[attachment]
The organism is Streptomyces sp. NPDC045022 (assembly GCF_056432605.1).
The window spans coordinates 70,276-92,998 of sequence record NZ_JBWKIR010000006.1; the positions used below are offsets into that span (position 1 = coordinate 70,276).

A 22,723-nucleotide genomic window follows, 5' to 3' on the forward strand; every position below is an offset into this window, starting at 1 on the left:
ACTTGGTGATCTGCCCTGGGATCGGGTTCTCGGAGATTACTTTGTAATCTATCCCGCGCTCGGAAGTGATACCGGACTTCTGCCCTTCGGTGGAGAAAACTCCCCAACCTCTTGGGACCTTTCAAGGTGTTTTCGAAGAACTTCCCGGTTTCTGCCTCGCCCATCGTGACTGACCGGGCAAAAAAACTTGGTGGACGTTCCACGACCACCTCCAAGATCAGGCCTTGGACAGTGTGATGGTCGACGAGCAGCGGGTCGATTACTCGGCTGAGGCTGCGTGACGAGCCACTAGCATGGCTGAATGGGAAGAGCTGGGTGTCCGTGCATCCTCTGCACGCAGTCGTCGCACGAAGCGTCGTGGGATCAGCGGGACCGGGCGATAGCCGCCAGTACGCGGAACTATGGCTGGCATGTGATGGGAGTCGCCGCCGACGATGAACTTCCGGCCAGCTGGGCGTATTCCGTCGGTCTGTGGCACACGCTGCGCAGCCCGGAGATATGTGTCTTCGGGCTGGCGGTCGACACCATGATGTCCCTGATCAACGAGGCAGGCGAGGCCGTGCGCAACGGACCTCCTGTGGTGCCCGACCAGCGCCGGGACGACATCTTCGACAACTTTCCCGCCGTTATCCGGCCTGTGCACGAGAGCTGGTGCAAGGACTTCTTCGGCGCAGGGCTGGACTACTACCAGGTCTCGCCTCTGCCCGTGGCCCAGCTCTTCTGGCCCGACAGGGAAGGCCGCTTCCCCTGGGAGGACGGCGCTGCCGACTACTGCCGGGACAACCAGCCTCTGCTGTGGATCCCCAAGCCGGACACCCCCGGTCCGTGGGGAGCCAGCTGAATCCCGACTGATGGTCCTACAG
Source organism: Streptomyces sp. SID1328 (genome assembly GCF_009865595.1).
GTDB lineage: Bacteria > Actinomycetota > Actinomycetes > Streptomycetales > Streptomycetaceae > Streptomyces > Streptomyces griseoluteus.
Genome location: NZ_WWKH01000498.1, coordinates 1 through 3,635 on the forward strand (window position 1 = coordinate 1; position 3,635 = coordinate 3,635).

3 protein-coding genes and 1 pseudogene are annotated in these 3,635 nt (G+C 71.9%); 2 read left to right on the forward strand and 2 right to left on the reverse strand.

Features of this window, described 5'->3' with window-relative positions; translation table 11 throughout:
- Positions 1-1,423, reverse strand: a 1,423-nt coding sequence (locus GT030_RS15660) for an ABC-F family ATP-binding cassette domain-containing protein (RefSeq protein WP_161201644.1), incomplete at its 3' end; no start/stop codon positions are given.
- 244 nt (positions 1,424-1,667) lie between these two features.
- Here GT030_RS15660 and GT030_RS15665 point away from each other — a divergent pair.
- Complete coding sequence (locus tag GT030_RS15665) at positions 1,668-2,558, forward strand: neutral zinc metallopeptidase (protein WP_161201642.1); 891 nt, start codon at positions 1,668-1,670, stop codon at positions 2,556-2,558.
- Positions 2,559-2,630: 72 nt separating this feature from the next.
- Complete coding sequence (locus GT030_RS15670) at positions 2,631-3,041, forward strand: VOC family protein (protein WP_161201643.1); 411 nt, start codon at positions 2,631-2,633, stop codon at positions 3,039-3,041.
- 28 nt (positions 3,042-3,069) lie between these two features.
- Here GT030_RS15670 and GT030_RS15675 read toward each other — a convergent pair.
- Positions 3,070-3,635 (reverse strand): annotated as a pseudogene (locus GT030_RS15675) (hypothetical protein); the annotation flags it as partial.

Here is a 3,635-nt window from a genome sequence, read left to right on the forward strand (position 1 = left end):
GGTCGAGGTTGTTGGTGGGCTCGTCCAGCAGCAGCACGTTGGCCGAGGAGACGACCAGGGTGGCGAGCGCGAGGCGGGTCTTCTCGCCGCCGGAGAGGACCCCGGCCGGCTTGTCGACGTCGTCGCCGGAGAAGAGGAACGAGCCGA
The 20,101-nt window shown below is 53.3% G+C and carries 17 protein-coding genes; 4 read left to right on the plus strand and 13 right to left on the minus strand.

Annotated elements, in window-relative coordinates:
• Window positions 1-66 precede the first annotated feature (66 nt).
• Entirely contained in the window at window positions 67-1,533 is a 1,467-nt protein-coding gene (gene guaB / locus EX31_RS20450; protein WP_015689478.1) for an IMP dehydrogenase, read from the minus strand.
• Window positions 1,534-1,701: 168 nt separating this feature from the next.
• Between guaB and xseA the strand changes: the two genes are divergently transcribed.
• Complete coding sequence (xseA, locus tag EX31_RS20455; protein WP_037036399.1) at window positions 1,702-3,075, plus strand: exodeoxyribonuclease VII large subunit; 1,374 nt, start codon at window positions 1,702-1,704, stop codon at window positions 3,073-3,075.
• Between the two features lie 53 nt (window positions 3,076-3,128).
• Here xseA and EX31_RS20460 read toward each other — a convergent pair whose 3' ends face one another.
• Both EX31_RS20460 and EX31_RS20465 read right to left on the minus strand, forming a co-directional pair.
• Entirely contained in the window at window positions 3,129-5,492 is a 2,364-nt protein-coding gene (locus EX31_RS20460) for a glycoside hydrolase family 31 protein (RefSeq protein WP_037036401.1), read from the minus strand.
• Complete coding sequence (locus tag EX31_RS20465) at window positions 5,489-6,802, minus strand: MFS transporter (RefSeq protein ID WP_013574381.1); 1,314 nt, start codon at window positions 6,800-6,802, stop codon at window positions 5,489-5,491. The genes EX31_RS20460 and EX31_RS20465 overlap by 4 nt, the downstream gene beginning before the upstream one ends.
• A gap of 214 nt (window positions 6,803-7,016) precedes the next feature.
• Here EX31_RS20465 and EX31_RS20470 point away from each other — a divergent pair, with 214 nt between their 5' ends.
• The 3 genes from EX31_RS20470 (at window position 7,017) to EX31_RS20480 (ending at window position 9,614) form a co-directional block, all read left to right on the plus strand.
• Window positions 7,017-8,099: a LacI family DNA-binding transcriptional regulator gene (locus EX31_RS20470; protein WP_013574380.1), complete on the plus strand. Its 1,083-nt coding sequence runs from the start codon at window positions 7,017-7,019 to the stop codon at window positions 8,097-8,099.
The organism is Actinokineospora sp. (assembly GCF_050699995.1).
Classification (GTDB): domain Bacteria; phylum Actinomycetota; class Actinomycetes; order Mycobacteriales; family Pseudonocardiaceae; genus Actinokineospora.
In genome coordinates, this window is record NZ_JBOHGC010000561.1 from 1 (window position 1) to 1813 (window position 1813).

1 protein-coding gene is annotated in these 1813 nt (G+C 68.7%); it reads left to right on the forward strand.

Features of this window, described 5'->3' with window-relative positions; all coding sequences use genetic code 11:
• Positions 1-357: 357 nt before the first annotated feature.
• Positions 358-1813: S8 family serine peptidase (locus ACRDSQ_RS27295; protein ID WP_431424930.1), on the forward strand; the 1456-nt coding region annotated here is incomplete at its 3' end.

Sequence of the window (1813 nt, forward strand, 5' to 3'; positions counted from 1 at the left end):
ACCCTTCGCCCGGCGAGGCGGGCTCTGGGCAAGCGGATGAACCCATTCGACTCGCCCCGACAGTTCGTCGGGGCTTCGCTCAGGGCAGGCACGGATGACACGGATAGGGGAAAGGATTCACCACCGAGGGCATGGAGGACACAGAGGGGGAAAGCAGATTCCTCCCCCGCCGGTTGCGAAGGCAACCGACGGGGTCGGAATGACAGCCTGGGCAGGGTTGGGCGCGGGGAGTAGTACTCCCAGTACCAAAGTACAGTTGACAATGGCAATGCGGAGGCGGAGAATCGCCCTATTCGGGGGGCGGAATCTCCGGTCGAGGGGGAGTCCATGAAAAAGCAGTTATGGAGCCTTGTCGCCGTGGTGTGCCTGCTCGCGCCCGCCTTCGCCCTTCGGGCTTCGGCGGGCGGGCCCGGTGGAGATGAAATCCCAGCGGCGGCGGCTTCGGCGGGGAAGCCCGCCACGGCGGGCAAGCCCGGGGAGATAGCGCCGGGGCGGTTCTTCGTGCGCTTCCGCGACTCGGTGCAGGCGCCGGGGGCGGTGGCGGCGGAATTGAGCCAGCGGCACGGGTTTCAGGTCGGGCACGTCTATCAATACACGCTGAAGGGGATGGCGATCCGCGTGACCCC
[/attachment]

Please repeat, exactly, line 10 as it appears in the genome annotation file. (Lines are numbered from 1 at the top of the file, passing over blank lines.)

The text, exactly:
- Positions 1-1,423, reverse strand: a 1,423-nt coding sequence (locus GT030_RS15660) for an ABC-F family ATP-binding cassette domain-containing protein (RefSeq protein WP_161201644.1), incomplete at its 3' end; no start/stop codon positions are given.